Updated: Apr 17, 2022
** The History of Zionsville's Butternut Church is coming soon! Explore the complete history of the Little Brick Church through photographs, first hand accounts, and archived documents. Click HERE to be notified when the book is available! **
When I started researching the old Christian Union Church in Zionsville I had no idea of the history I was about to uncover. Despite its short time as a church, it functioned as a backdrop for some of the most tumultuous times in American history.
The church was built in 1867 by Ratliff Baird, Daniel Lewis, and Madison Small-- trustees of the Christian Union Church. Although most sources agree it was built in 1870, an 1884 article from The Indianapolis Journal claims the 1867 build date at the insistence of a southern sympathizer named Reverend Oliver Hazzard Perry Abbett.
The Christian Union Church was initially called the Butternut Church. The term "butternut" originated during the time of the Civil War and often referred to Confederate soldiers. As the war raged on, the Confederacy began to lack necessary supplies-- this included mandated brown or gray uniforms. To substitute, soldiers would wear whatever they had at home and even went as far as using the uniforms of captured Union soldiers. To get the brown color, they would dye these clothes using walnut hulls, butternuts, acorns, and lye; thus the name "Butternuts."
The term also referred to transplanted southerners living in the Ohio, Illinois, and Indiana area at the start of the 19th century up through the Civil War. Staunchly Democrat and pro-slavery, they lived rural lives-- growing corn, raising pigs, and drinking whiskey. The Butternut name for these people likely was in reference to the coloring of their homespun clothing.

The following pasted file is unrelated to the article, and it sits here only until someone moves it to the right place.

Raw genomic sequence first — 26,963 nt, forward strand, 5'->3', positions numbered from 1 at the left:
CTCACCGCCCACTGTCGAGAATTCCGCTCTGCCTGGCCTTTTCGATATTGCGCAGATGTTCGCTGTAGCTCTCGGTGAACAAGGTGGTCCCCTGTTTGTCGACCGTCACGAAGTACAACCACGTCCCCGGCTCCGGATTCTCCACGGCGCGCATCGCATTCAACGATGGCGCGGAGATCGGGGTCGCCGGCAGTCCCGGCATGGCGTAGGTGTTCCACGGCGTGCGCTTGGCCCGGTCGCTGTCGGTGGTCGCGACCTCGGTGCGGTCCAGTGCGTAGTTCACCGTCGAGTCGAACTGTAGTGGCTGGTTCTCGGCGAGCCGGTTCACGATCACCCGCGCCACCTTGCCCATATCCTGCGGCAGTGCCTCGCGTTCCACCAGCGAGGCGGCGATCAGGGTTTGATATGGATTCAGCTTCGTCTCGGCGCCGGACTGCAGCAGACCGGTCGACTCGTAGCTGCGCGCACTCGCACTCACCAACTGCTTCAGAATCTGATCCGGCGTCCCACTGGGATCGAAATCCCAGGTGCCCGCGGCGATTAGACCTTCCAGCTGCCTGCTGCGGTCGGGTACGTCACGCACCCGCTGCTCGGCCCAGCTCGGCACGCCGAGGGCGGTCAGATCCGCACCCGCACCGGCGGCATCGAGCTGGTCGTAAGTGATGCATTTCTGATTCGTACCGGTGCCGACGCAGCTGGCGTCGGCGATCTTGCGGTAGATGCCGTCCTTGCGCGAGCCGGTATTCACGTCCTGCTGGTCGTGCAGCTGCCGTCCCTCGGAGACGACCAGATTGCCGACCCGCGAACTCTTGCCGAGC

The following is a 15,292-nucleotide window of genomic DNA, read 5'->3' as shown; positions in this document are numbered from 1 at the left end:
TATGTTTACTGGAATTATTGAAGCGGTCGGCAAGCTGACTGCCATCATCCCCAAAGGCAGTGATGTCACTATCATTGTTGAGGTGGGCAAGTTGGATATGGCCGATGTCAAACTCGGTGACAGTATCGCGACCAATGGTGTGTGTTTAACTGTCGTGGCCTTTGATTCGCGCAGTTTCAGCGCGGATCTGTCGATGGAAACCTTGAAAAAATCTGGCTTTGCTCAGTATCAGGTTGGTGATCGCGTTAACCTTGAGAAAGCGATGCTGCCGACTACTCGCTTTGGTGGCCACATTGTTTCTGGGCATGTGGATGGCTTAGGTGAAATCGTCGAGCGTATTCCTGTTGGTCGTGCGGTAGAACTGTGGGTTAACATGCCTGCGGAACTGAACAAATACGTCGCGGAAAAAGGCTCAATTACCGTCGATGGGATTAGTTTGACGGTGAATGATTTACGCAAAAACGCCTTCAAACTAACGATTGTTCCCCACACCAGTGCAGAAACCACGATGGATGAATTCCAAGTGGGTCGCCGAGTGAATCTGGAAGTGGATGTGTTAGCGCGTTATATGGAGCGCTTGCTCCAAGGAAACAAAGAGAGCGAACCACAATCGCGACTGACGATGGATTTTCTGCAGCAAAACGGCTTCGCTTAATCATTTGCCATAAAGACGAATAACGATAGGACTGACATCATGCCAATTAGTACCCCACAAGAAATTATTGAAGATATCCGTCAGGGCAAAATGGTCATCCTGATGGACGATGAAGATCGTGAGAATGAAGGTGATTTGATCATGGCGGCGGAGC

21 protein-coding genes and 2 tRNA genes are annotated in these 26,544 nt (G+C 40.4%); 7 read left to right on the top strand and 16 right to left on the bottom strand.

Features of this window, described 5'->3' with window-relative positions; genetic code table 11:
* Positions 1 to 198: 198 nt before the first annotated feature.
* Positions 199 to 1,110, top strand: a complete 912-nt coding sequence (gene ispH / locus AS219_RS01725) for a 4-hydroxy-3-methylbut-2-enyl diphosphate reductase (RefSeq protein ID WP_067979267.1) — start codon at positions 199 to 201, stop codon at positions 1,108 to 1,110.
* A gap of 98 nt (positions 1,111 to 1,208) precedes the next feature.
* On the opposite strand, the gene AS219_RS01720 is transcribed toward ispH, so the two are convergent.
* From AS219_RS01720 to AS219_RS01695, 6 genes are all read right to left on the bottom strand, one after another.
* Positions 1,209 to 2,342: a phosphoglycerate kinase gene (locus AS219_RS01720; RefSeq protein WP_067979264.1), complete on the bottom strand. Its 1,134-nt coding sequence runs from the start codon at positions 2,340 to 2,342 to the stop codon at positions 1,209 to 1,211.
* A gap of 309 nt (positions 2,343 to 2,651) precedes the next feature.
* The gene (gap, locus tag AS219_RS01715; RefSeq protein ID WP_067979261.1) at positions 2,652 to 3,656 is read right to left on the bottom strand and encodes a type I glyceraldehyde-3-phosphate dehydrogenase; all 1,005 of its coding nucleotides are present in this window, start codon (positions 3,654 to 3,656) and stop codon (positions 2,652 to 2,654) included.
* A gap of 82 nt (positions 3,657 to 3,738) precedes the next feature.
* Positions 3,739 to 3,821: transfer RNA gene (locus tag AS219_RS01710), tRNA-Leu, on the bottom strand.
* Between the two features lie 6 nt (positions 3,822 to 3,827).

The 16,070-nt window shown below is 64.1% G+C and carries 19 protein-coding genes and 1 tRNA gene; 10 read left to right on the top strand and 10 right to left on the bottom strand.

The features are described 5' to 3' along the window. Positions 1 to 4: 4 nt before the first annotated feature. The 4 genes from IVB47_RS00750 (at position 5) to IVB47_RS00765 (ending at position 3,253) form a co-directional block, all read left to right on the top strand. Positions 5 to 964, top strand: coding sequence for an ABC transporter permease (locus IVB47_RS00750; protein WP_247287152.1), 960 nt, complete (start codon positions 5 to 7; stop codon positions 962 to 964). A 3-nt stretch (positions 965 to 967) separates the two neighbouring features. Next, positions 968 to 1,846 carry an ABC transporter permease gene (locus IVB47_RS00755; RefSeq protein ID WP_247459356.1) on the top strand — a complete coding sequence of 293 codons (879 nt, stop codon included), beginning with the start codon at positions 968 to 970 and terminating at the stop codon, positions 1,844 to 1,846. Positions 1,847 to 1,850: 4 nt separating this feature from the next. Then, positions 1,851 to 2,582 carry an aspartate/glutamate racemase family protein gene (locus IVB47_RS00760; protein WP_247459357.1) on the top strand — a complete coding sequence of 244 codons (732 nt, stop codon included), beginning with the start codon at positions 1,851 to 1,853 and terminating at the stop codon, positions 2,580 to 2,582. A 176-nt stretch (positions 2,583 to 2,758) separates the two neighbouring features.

Some Southern transplants were also referred to as "Copperheads." Like Butternuts, they opposed the Union government and lived typical rural lives. However, they opposed the Civil War entirely and believed that winning was not worth the cost. They became the target of Republicans beginning in 1860, named after the venomous Copperhead snake. Copperheads accepted the label, reinterpreting the copper head as a likeness to liberty and even pinning Liberty Head large cent coins to their clothing as badges. This term died out by 1870.
As a denomination, The Christian Union came to be in early 1864 in Columbia, Ohio after Methodist Episcopal Church Reverend James Fowler Given refused to take a political stance on the Civil War. Christian Union churches then spread quickly throughout the United States-- as far north as New England, as far south as Florida, and as far west as Colorado. Most membership, however, was concentrated in the Butternut States. By 1870 there were 48 churches in the United States with 4,920 members total. Membership peaked in 1916 with 13,692 members then fell rapidly. The Christian Union Church at Zionsville reached a peak membership of 55 people in 1874 and held services regularly, led by a hired reverend. By 1878, membership began to dwindle, with speakers hired from other towns occasionally but no hired reverend on hand.
Reverend Oliver Hazzard Perry Abbett-- the man who might have been responsible for the building of the Christian Union Church-- was a well-known religious leader in Indiana. Born to a prominent family in Kentucky in 1819, he received his license to preach in the Methodist church in 1849 after moving to Bartholomew County, Indiana, He withdrew from the M.E. Church after they swore allegiance to the Union government during the Civil War, claiming: "... the Democrats had but two rights, i.e., first to die, second to be dead." Upon leaving the M.E. church he heavily preached Christian Union principles. He moved to Indianapolis in 1870 and continued preaching and traveling-- sometimes even speaking at the Christian Union Church in Zionsville. He and his wife Emeline had ten children. After a sickness lasting two years, Abbett died in 1898 at the age of 78.